- The Washington Times - Monday, April 4, 2005

ROCHESTER, N.Y. - Jesse Eisenberg came within a technological whisker of losing all her honeymoon snapshots. The 31-year-old lawyer’s digital images, stored on an online photography site, vanished while she was in the hospital this winter having her first child. She had given up hope of retrieving them when they suddenly reappeared on her computer more than a month later.

“I can’t believe we got them back,” she said. “Oh my God, I’m going to be printing all day today.”

It’s a refrain that sets the photo industry’s heart racing.

As the digital revolution sidelines film, the photo industry is having to rely more heavily on services and supplies that go into making prints.

Yet the picture is not quite as it seems.

While there is no hint of a falloff in the desire of Americans to freeze-frame the world around them, the overall number of images converted into prints has been slipping in the past several years.

The drop-off coincided with the lightning-quick transition to a world without film. A few years ago, there wasn’t a framework in place to help digital shutterbugs print easily or cheaply.

Digital cameras are now in an estimated 43 million homes in America, and that 40 percent penetration could reach 70 percent by 2007. The more mainstream they become, some analysts argue, the more likely that old printing habits will re-establish themselves.

“Everybody treasures memories, and what makes memories more vivid than a photograph, a print?” said Ulysses Yannas of Buckman, Buckman & Reid in New York.That impulse, he thinks, “will not fade; it’s human nature.”

Bolstering Mr. Yannas’ belief is a recent frenzy of acquisitions of online photo start-ups, which are projected to churn out 700 million prints this year, up from 400 million in 2004.

Others dismiss the notion of shoe boxes filling to the brim again as wishful thinking.

“The pie isn’t necessarily going to get any bigger,” said Frank Baillargeon, an industry consultant in Eagle, Idaho. “But the pie is going to be sliced up in many, many different ways.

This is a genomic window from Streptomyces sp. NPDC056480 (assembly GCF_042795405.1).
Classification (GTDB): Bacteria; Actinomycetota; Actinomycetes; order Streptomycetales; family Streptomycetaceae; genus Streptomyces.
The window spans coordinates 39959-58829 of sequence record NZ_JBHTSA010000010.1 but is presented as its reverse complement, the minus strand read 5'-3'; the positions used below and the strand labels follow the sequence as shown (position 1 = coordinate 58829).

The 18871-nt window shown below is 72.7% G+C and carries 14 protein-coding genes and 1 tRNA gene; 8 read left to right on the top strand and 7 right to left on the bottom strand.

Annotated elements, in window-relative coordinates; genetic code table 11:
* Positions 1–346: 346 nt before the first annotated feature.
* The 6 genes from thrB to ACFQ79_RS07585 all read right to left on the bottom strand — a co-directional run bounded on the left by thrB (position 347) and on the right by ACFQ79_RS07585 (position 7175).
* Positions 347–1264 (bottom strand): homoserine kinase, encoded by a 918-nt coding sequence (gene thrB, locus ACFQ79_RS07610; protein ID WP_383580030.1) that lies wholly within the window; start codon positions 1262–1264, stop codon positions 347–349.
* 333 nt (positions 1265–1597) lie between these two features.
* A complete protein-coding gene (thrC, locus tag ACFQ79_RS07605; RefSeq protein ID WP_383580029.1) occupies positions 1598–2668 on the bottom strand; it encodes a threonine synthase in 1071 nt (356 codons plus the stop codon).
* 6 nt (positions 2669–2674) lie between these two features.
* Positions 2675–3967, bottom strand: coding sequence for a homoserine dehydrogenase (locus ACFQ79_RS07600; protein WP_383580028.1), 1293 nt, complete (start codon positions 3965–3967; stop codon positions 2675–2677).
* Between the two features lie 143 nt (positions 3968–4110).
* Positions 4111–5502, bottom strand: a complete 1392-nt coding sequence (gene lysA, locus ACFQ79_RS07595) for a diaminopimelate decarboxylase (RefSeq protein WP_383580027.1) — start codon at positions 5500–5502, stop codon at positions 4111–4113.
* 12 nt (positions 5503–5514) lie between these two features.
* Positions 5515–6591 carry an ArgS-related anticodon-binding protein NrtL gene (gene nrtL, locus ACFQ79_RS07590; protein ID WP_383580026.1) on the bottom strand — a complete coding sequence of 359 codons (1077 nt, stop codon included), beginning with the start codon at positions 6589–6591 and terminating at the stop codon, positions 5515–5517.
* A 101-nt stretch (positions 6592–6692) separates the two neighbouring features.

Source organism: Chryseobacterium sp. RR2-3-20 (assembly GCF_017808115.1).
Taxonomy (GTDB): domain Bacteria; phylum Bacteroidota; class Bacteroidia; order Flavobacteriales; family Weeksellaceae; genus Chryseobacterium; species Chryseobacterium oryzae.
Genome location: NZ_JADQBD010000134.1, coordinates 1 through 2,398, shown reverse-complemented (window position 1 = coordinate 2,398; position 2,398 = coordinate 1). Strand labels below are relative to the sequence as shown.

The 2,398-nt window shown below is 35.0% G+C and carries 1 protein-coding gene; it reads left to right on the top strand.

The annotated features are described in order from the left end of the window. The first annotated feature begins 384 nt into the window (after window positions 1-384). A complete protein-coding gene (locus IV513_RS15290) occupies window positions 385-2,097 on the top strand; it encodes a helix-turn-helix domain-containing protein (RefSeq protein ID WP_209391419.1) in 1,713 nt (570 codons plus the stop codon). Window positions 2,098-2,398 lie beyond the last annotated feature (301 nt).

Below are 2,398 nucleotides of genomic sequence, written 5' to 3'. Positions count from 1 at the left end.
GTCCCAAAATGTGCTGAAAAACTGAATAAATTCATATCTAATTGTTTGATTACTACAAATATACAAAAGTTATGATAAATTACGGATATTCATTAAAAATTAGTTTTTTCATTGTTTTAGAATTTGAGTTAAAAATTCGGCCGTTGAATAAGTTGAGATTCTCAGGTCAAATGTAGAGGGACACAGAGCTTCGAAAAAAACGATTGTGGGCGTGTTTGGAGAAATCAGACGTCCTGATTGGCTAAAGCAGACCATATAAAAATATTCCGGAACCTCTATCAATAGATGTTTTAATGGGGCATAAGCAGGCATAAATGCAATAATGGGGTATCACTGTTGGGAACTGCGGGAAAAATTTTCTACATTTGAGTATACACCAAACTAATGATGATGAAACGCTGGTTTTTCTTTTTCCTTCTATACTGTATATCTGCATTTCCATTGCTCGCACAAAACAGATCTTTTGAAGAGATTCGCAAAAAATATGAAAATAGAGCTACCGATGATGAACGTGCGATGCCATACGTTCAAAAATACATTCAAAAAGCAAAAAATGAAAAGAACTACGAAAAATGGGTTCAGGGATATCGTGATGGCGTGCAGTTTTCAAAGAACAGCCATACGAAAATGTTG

“In the digital era, you can see your pictures immediately, share them instantaneously, store them in a variety of arguably safe ways and print them selectively. My children’s generation is so comfortable with technology that the need to just have a print in your hand or in a shoe box doesn’t sound like a very compelling proposition.”

Manufacturers such as Eastman Kodak Co. say the meteoric rise of camera phones could turn the lucrative print business into a growth market again, potentially within two years.

Aside from rushing higher-resolution cameras, speedier printers, fancier software and all-purpose kiosks into the marketplace, they are employing marketing tricks to mold consumer habits and transform electronically stored images into prints of all varieties.

Their campaigns run from scaring consumers about the perils of letting pictures languish on computers that might crash to behavior-reinforcing TV ads by Kodak in which new digital patrons shout, “Where are my pictures?”

In the United States, prints ordered from retailers and Web sites or made at home fell from a peak of 30.3 billion in 2000 to 27.4 billion in 2004 and could dip to 25.9 billion this year, according to Photo Marketing Association International, a trade group in Jackson, Mich.

Propelled by price wars among retailers led by Wal-Mart Stores Inc. and Costco Inc. and online upstarts such as Snapfish and Shutterfly.com, prints from digital cameras could reach 7.7 billion this year, up from 400 million in 2000, and outnumber prints from film cameras by 2007.

“You’ve got the mass market going digital now, and they care about prints more than ever before,” said Raj Kapoor, co-founder of Snapfish, a 13-million-member online pioneer just bought by Hewlett-Packard Co., a leader in the ink-jet photoprinter market.

While electronic storage “is a great way” to share and save images, consumers need to be aware of the potential pitfalls, cautioned Walter Haug, of Fuji Photo Film Co.

“Hard drives can crash, people sometimes misplace their CDs, media cards can become vulnerable,” he said. “If you’re relying strictly on digital methods, you may end up with a problem.”

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